The men’s 100m saw the quickest time come in the university race as Jo'Vaughn Martin improved his PB from 10.40 to 9.94 (1.6m/s) to equal the world lead. Justin Gatlin went quickest in the 'Olympic Development' races with 9.98 (1.4m/s) ahead of Andre De Grasse with 9.99, Kenny Bednarek with 10.03 and Noah Lyles with 10.08.

Just one week after clocking 10.72 for 100m, Sha'Carri Richardson continued her fine form to run 22.11 (1.0m/s) in her 200m season debut on the first day of Tom Jones Memorial Invitational action on Friday (16).

It is the 21-year-old’s second quickest ever time for the distance behind her PB of 22.00 set in Florida last August and saw the world U20 record-holder win the heat by almost half a second ahead of Lynna Irby with 22.57.

World and Olympic medallist Blessing Okagbare was third in 22.66.

The time clocked by Richardson – who moved to sixth on the world all-time list with her 100m run the week before – is the second-fastest in the world at this early point of the season behind Shaunae Miller-Uibo’s 22.03 from earlier this month.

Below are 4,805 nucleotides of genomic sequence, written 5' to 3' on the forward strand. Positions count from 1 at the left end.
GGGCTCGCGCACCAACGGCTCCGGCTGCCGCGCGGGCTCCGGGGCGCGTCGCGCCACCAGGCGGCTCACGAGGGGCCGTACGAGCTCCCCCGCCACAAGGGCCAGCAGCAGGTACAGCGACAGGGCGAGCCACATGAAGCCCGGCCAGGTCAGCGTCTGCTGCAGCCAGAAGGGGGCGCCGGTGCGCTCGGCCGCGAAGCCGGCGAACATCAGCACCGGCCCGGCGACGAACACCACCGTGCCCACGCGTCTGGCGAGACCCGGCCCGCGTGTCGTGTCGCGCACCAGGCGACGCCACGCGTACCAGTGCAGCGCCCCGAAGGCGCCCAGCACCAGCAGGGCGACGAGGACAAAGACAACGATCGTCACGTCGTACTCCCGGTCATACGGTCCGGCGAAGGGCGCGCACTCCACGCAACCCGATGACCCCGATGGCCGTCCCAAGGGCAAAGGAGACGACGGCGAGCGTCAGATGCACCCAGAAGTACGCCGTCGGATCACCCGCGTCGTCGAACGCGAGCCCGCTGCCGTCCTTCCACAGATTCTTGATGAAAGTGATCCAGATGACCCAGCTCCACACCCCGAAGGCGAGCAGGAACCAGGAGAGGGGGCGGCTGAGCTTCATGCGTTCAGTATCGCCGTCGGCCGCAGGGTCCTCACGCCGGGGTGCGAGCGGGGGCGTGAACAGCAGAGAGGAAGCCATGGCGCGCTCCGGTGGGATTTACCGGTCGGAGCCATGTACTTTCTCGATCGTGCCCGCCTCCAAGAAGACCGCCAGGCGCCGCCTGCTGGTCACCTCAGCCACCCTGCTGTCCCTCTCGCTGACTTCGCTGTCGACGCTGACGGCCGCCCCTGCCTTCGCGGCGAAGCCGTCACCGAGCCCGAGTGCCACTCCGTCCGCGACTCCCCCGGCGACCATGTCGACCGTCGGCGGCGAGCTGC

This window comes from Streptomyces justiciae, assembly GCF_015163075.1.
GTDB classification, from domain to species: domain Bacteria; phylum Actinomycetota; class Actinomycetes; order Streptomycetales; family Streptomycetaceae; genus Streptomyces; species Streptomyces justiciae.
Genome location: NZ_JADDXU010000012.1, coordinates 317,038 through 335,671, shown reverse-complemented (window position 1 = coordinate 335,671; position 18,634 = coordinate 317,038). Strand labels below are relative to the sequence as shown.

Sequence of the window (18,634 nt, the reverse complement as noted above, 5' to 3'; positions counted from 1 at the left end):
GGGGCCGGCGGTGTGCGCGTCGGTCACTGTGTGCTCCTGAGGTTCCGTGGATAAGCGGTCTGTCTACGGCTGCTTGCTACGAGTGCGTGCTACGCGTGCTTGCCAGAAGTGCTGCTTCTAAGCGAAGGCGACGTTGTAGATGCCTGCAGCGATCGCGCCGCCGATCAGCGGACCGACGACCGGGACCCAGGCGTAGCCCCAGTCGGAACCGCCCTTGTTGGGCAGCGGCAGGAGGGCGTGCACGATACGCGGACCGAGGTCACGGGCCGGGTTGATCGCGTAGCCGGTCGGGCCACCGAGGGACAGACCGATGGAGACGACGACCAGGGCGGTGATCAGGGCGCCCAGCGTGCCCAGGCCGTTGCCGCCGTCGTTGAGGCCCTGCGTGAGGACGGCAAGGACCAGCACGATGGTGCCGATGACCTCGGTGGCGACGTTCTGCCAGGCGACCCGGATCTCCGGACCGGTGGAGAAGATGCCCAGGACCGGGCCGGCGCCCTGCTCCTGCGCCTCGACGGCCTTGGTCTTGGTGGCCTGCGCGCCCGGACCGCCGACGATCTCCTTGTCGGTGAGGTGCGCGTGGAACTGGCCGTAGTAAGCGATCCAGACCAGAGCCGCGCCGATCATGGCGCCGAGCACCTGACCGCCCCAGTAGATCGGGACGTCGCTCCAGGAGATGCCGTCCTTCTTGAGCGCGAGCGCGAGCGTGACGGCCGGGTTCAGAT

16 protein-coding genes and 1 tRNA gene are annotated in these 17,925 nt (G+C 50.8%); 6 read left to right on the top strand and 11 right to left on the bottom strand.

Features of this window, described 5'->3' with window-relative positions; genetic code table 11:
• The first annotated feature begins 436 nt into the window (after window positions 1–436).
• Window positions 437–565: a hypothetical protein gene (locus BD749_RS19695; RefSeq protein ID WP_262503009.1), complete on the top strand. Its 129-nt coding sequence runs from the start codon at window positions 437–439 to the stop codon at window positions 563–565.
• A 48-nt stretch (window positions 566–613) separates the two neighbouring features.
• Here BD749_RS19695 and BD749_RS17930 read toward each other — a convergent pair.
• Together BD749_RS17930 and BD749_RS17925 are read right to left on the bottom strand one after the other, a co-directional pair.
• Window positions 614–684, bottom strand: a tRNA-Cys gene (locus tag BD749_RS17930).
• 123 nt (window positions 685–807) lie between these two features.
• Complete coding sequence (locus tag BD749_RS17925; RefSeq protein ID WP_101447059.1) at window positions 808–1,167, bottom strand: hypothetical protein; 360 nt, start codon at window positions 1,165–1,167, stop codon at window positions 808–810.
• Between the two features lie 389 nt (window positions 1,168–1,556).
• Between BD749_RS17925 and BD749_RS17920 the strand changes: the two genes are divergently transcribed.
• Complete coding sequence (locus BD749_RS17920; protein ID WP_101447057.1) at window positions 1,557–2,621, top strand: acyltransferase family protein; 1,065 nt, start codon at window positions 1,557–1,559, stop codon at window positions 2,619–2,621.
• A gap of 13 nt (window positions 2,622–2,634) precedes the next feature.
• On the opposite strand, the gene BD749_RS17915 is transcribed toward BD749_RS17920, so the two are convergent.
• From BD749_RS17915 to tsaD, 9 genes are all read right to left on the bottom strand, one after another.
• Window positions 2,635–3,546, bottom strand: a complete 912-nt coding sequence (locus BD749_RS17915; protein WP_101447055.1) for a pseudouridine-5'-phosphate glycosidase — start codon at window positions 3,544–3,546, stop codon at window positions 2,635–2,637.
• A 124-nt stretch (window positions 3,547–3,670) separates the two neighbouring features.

World 400m bronze medallist Fred Kerley went quickest in the men’s 200m heats, equalling his PB with 20.24 (0.9m/s) ahead of Jereem Richards with 20.30. Erriyon Knighton won another heat in 20.39 (0.5m/s).

World 400m hurdles silver medallist Sydney McLaughlin improved her 100m hurdles PB to 12.92 (0.2m/s) at the Bryan Clay Invitational in Azusa, California, on Friday (16).

 

With that result, the 21-year-old becomes the first woman to break 13.00 for the 100m hurdles, 23.00 for 200m and 53.00 for the 400m hurdles.